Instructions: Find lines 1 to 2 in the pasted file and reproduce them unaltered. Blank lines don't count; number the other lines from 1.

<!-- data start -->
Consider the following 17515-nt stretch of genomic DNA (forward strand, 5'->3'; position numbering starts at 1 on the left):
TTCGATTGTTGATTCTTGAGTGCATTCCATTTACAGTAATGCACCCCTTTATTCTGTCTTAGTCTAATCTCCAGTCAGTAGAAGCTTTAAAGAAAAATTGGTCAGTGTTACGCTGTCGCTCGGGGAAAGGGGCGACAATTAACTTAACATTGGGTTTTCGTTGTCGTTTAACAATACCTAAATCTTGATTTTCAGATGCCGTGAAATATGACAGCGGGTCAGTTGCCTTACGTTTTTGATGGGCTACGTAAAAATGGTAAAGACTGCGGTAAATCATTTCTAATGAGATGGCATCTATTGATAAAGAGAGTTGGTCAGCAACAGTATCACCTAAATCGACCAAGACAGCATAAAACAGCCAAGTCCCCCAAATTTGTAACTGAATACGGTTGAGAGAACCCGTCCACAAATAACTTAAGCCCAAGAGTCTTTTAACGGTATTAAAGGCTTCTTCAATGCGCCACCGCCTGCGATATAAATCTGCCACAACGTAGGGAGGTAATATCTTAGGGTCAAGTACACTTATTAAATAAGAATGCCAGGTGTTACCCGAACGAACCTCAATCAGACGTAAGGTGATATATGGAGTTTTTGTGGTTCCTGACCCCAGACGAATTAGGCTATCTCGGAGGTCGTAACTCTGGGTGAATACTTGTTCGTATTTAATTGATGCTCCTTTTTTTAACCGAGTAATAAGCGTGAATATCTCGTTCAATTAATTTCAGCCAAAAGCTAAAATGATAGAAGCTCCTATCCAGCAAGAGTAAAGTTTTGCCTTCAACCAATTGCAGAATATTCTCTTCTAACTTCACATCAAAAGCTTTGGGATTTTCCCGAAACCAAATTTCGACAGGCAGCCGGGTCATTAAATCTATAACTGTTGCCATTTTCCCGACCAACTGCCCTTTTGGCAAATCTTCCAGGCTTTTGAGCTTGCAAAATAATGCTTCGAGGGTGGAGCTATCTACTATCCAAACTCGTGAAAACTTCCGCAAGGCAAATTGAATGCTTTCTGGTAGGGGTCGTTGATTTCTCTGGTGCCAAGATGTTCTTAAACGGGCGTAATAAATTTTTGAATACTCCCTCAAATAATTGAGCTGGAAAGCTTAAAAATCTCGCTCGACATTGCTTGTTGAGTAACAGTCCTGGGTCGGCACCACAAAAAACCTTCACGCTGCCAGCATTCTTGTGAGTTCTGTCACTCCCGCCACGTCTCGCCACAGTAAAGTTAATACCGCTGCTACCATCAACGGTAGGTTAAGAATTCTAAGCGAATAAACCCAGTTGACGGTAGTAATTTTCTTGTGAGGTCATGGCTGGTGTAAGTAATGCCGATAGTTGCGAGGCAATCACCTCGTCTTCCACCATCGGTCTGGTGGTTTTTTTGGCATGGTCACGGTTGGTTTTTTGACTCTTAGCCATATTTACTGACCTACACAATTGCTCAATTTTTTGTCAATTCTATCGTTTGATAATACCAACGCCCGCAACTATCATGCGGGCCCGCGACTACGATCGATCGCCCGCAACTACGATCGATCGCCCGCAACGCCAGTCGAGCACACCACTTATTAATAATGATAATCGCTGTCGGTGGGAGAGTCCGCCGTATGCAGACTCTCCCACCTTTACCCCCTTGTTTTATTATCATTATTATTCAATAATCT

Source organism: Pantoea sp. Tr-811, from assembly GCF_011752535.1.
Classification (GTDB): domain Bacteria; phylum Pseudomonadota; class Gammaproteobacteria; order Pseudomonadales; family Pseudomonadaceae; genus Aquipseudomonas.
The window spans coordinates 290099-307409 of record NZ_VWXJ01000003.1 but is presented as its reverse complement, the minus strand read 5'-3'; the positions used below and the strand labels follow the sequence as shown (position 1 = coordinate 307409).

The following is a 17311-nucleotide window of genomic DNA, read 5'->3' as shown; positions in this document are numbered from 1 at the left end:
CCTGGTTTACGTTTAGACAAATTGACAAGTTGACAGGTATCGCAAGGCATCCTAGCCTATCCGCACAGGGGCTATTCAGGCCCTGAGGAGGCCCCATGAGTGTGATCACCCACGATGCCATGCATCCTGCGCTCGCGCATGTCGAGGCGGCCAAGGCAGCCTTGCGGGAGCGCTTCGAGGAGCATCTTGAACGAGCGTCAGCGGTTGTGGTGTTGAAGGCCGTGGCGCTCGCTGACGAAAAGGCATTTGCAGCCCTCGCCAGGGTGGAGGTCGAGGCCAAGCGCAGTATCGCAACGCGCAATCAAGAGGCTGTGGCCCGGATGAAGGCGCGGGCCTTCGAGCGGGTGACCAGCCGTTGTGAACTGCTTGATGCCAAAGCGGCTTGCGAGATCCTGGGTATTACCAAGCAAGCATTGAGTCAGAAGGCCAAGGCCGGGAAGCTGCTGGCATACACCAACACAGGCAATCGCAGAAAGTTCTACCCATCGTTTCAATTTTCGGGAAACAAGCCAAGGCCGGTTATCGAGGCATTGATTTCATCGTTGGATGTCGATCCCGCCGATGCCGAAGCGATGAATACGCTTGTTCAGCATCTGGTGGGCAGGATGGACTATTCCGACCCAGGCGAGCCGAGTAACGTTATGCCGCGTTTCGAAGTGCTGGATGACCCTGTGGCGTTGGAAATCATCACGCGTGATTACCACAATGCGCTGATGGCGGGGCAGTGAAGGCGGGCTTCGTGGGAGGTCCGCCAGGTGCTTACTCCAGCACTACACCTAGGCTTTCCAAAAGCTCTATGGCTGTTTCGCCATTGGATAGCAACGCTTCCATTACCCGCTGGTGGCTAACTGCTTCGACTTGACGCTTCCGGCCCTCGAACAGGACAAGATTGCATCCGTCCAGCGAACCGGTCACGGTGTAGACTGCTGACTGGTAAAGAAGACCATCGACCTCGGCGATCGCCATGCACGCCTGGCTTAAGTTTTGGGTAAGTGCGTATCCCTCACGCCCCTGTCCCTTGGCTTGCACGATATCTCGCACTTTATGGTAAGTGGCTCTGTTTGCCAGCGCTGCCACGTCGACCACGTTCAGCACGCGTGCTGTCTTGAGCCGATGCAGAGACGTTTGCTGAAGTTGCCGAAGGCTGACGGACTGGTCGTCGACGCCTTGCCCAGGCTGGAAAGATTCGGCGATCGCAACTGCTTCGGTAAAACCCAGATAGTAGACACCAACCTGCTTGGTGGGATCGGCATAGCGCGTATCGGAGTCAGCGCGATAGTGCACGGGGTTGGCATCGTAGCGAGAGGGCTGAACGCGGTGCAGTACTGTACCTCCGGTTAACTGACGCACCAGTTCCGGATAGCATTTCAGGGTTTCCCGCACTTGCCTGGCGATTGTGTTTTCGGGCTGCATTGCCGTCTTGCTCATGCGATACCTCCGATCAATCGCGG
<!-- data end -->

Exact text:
Consider the following 17515-nt stretch of genomic DNA (forward strand, 5'->3'; position numbering starts at 1 on the left):
TTCGATTGTTGATTCTTGAGTGCATTCCATTTACAGTAATGCACCCCTTTATTCTGTCTTAGTCTAATCTCCAGTCAGTAGAAGCTTTAAAGAAAAATTGGTCAGTGTTACGCTGTCGCTCGGGGAAAGGGGCGACAATTAACTTAACATTGGGTTTTCGTTGTCGTTTAACAATACCTAAATCTTGATTTTCAGATGCCGTGAAATATGACAGCGGGTCAGTTGCCTTACGTTTTTGATGGGCTACGTAAAAATGGTAAAGACTGCGGTAAATCATTTCTAATGAGATGGCATCTATTGATAAAGAGAGTTGGTCAGCAACAGTATCACCTAAATCGACCAAGACAGCATAAAACAGCCAAGTCCCCCAAATTTGTAACTGAATACGGTTGAGAGAACCCGTCCACAAATAACTTAAGCCCAAGAGTCTTTTAACGGTATTAAAGGCTTCTTCAATGCGCCACCGCCTGCGATATAAATCTGCCACAACGTAGGGAGGTAATATCTTAGGGTCAAGTACACTTATTAAATAAGAATGCCAGGTGTTACCCGAACGAACCTCAATCAGACGTAAGGTGATATATGGAGTTTTTGTGGTTCCTGACCCCAGACGAATTAGGCTATCTCGGAGGTCGTAACTCTGGGTGAATACTTGTTCGTATTTAATTGATGCTCCTTTTTTTAACCGAGTAATAAGCGTGAATATCTCGTTCAATTAATTTCAGCCAAAAGCTAAAATGATAGAAGCTCCTATCCAGCAAGAGTAAAGTTTTGCCTTCAACCAATTGCAGAATATTCTCTTCTAACTTCACATCAAAAGCTTTGGGATTTTCCCGAAACCAAATTTCGACAGGCAGCCGGGTCATTAAATCTATAACTGTTGCCATTTTCCCGACCAACTGCCCTTTTGGCAAATCTTCCAGGCTTTTGAGCTTGCAAAATAATGCTTCGAGGGTGGAGCTATCTACTATCCAAACTCGTGAAAACTTCCGCAAGGCAAATTGAATGCTTTCTGGTAGGGGTCGTTGATTTCTCTGGTGCCAAGATGTTCTTAAACGGGCGTAATAAATTTTTGAATACTCCCTCAAATAATTGAGCTGGAAAGCTTAAAAATCTCGCTCGACATTGCTTGTTGAGTAACAGTCCTGGGTCGGCACCACAAAAAACCTTCACGCTGCCAGCATTCTTGTGAGTTCTGTCACTCCCGCCACGTCTCGCCACAGTAAAGTTAATACCGCTGCTACCATCAACGGTAGGTTAAGAATTCTAAGCGAATAAACCCAGTTGACGGTAGTAATTTTCTTGTGAGGTCATGGCTGGTGTAAGTAATGCCGATAGTTGCGAGGCAATCACCTCGTCTTCCACCATCGGTCTGGTGGTTTTTTTGGCATGGTCACGGTTGGTTTTTTGACTCTTAGCCATATTTACTGACCTACACAATTGCTCAATTTTTTGTCAATTCTATCGTTTGATAATACCAACGCCCGCAACTATCATGCGGGCCCGCGACTACGATCGATCGCCCGCAACTACGATCGATCGCCCGCAACGCCAGTCGAGCACACCACTTATTAATAATGATAATCGCTGTCGGTGGGAGAGTCCGCCGTATGCAGACTCTCCCACCTTTACCCCCTTGTTTTATTATCATTATTATTCAATAATCT